A Squire’s Guide to WordPress Plug-ins

Before I begin, let it be noted that I am by no means an expert in building websites, not even in WordPress. Since beginning this website in February, I am entirely self-taught. But I’ve had a lot of fun building and maintaining this site. That being said, I feel that WordPress had quite the high learning curve; building a website isn’t necessarily intuitive. But WordPress has many plug-ins that can make the work easier. And since having a website is crucial for authors, I thought I’d share some of my favorite plug-ins.


The first thing I realized upon launching my WordPress dashboard is that I have no idea how to program. I didn’t know how to use CSS, HTML, PHP, or any other acronym that represents a tool to construct a website. So if you have no experience with web design, fear not! The Elementor plug-in is here to help.

Elementor is a drag-and-drop page builder that allows you to see the results as you make them. Instead of typing a string of commands and symbols that will be interpreted by the computer as a textbox, you can drag the textbox exactly where you want it on the page and edit it visually. In the image below, you can see what the programming looks like. Not my cup of tea.

Note that if you click on the visual tab on the right, you can see a little bit of what the final page looks like in visual form, but in a way that is much more difficult to edit properly.

But once you’ve installed the Elementor plug-in, you can click on the blue “Edit with Elementor” button and actually see the page. You can drag over the widget you want, like a textbox or an image, or work from one of their templates. Like this:

Home page with Elementor plug-in

I actually designed most of my pages, including the homepage, using one of Elementor’s free templates. I was then able to easily modify the template to reflect the look and images I wanted. If you’re building a website without a computer science background, I highly recommend this plug-in. I could not have gotten started without it.

Yoast SEO

Once I had my website up, I wanted to make sure I was putting good copy on it. I’d read about the Yoast SEO plug-inimportance of keywords and Search Engine Optimization (SEO) but had a hard time figuring out what exactly I needed to do so people would find my website. The Yoast SEO plug-in came in very handy.

Once you’ve installed this plug-in, a small widget will appear in your dashboard on each page and post you’ve created. It shows you how the page will probably look in Google search results, gives you a sense of how readable your copy is, and helps you properly address your focus keywords.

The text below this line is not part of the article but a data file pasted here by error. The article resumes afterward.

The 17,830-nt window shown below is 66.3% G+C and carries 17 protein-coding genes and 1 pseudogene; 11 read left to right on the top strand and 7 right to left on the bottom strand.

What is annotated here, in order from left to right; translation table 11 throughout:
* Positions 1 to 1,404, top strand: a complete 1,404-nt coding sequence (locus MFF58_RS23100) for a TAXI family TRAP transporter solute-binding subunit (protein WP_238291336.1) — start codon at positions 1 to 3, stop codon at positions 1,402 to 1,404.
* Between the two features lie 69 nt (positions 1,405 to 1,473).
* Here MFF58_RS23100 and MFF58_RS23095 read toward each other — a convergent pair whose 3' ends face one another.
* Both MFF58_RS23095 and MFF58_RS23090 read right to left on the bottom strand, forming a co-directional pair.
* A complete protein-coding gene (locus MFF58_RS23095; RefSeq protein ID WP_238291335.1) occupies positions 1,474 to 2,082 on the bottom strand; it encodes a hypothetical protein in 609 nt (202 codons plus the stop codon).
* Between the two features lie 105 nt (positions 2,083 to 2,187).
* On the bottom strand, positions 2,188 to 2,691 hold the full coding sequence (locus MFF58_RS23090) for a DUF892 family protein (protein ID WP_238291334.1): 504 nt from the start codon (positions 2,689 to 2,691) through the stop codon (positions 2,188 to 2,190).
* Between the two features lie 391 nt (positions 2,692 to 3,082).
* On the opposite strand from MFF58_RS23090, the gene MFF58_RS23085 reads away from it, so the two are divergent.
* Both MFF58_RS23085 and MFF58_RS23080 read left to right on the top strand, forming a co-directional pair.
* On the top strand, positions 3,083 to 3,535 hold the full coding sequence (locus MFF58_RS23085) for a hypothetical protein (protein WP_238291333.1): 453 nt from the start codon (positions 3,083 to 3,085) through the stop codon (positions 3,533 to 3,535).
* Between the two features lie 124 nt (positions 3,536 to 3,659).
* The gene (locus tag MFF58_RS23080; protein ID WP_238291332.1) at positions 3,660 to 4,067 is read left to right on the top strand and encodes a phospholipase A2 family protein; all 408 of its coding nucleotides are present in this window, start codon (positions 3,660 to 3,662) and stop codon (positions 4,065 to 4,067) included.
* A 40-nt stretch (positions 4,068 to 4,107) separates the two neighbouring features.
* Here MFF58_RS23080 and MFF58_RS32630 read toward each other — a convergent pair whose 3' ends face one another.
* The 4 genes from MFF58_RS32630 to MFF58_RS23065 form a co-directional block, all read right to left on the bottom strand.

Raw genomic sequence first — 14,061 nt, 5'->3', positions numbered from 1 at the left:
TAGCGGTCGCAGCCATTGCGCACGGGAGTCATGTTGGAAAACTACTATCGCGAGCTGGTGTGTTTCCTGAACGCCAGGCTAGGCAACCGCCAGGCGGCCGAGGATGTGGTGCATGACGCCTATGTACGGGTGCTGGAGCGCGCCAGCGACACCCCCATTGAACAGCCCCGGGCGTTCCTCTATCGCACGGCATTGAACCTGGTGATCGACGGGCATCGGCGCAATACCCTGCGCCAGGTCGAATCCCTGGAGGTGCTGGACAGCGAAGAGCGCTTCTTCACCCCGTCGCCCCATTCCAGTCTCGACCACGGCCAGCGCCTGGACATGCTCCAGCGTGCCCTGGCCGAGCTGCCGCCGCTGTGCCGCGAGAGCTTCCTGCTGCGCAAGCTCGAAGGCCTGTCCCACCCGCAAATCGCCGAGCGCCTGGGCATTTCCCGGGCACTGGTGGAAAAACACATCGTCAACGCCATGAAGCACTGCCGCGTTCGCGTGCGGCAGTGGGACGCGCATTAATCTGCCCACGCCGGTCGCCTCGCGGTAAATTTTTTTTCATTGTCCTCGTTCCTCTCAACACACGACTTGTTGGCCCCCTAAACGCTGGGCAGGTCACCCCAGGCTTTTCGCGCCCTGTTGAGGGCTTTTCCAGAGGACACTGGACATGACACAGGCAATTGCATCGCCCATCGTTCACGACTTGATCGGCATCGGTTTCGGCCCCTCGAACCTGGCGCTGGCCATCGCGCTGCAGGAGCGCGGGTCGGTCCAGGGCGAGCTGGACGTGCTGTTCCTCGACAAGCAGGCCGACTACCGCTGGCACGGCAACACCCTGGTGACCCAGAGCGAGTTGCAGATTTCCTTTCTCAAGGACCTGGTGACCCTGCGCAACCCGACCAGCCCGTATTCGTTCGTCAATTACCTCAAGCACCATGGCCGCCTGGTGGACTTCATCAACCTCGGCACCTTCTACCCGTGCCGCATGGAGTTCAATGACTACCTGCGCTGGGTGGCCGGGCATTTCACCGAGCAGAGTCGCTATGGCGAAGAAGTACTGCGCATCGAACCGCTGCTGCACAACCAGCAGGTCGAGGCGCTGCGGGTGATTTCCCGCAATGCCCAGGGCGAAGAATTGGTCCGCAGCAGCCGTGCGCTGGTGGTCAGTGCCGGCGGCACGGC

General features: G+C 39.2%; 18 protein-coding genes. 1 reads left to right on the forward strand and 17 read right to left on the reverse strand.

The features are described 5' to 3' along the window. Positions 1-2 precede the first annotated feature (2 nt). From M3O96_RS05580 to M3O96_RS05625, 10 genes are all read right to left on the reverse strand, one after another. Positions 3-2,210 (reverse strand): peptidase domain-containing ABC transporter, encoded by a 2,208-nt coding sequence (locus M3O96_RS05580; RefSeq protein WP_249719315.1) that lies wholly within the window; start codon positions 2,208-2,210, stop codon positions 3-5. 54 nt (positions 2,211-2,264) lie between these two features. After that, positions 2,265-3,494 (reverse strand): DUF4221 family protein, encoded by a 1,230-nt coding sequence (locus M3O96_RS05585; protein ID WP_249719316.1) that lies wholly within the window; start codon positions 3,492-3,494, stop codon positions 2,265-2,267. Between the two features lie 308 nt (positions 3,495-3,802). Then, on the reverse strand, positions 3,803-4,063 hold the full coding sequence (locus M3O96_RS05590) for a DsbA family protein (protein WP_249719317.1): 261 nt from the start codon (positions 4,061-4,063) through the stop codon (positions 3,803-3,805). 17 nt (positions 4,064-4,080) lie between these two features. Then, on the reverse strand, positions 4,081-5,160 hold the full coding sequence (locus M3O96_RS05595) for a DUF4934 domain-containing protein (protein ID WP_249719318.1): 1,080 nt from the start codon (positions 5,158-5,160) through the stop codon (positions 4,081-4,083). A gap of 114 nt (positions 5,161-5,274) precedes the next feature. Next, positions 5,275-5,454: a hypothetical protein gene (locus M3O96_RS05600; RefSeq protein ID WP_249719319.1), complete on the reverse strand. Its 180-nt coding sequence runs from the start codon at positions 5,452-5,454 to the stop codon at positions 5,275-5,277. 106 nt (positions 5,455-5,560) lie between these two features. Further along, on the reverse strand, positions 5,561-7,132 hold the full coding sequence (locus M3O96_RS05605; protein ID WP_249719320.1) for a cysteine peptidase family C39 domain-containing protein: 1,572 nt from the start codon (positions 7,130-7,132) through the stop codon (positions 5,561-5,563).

I’ve found this particularly useful in writing my blog posts. I like being able to edit my Google snippet directly and choose my keyword. Under the readability tab, it will tell me a variety of things about my writing. For instance, it lists how many of my sentences are over 25 words long and highlights them. I have a tendency to write long, complicated sentences, and this plug-in helps me to trim the fat. Sometimes long sentences are good, but sometimes they’re just overly complicated.

The most important thing Yoast SEO helped me work on was my subheadings. Before using this plug-in, I hadn’t really thought about subheadings. But not only do they make my posts easier to read, they also help me organize my thoughts better. Because of subheadings (and, by extension, this plug-in), I’m able to write more cohesive posts. Yoast SEO also shows a little “Readability” and “SEO” score next to each page and post in my dashboard. I can quickly see which pages I might want to update to be more effective. If you’re hoping to catch more website traffic, use this plug-in.

Google Captcha and Google Analytics

I am not a robot (Google recaptcha plug-in)

Speaking of traffic, let’s talk about Google Captcha (reCAPTCHA) by BestWebSoft and Google Analytics Dashboard for WP (GADWP). These are actually two entirely different plug-ins, but they are both very useful for dealing with traffic issues.

Google Analytics Dashboard plug-in

Google Captcha enables you to put a captcha on your comment box, to prevent spam comments. Initially, I didn’t want to use something like this, because I always find captchas a bit annoying. But then I started getting spam comments. Nearly a dozen in the space of a few days. So I knew I needed to add some level of defense. Since adding this plug-in, I haven’t heard from a single spammer!

The Google Analytics Dashboard has been fascinating for me to use. You have to do a bit of complicated shenanigans to prove that you actually are the owner of your website, but it’s worth it. The GADWP inserts a handy little widget in your dashboard home. This widget tells you how many visitors your site has had, how long they stayed, how they found your site, and more. My bounce rate (the percent of people who leave your site after only viewing one page) has been getting higher lately. I’m going to have to do some research on how to encourage people to stay!

I like this plug-in because it gives me insight into how my website is performing at a glance. I can use the numbers to help me see where I might be able to improve my site and to see if my improvements actually help.

These Are a Few of My Favorite Plug-ins

These are just four of my favorite plug-ins, and the ones that I feel would be most useful in setting up your author website. If you have any questions on how to use these plug-ins, or just want general advice on website set-up, please comment below or send me an email! I’m happy to help.


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